Wednesday, May 19, 2010
George Lewis, 1977: Shadowgraph
George Lewis recorded one of his first albums, Shadowgraph, in 1977. It was released on Black Saint in 1978. Now I suspect that everything that could be said has been said about this album. Nonetheless my blogs are in part an odyssey of my listening experiences in time, and if I do not address some of that there will be an imbalance, a lack of representative things I do listen to that perhaps nobody seems to send to me in the form of promo copies. So. . .
I am not sure why or how I missed this release when it first came out, except to say that 1978 began a long and somewhat distracting (to the music) journey I took in educational enlightenment and, later, protracted wage slavedom, which wasn't so bad because I managed to eat every day and pay the rent.
So there we are. Shadowgraph has an impressive lineup of musicians: Lewis, Douglas Ewart, Leroy Jenkins, Abdul Wadud, Anthony Davis, Muhal Richard Abrams, Roscoe Mitchell...many of them prime AACM cats, all of them important Afro-American improvisers and most of them also important composers of the music.
The four pieces put down onto tape and assembled for the album are in the free-form chamber improvisation-jazz mode. Lewis introduces electronics in addition to his trombone and tuba, and everyone contributes. It is wonderfully subtle music. It sounds to me like one of the gems of that year, certainly. The sound color sculpting on this one is just superb, as is the very intelligent utilization of space by everyone involved.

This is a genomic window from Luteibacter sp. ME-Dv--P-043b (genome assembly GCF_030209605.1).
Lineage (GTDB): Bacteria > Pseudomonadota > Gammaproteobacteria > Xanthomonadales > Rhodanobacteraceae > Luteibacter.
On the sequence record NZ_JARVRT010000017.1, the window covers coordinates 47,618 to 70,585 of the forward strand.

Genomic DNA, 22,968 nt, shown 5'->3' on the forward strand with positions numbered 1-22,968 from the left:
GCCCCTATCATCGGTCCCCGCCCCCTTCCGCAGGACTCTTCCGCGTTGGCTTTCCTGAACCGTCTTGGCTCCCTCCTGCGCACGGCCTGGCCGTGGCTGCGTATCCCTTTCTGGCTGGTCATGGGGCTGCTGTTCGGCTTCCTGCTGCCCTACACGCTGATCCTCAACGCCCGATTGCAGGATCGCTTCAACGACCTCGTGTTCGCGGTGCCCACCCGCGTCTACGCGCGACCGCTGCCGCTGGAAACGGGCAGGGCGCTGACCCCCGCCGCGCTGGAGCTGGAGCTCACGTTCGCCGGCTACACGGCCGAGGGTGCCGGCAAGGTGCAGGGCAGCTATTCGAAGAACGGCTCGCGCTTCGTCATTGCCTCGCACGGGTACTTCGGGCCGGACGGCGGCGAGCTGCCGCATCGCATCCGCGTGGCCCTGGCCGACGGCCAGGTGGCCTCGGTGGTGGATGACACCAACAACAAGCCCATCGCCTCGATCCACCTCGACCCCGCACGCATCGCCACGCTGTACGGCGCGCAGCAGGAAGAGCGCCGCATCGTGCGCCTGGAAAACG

Now if someone tells you that the '70s were a bust for "Jazz," play them this one and then send them packing. The fact is that the '70s were incredibly important years for the music. And George Lewis was right there in a central position. He's a fabulous trombonist, sure, but a composer-conceptualist of the very highest sort as well.
Perhaps my quick take on Shadowgraph will not satisfy those looking for detailed musical description. Well that's been done. This posting serves mostly as a reminder that one should not miss this recording if one has serious designs on understanding improvisation and its development in our era.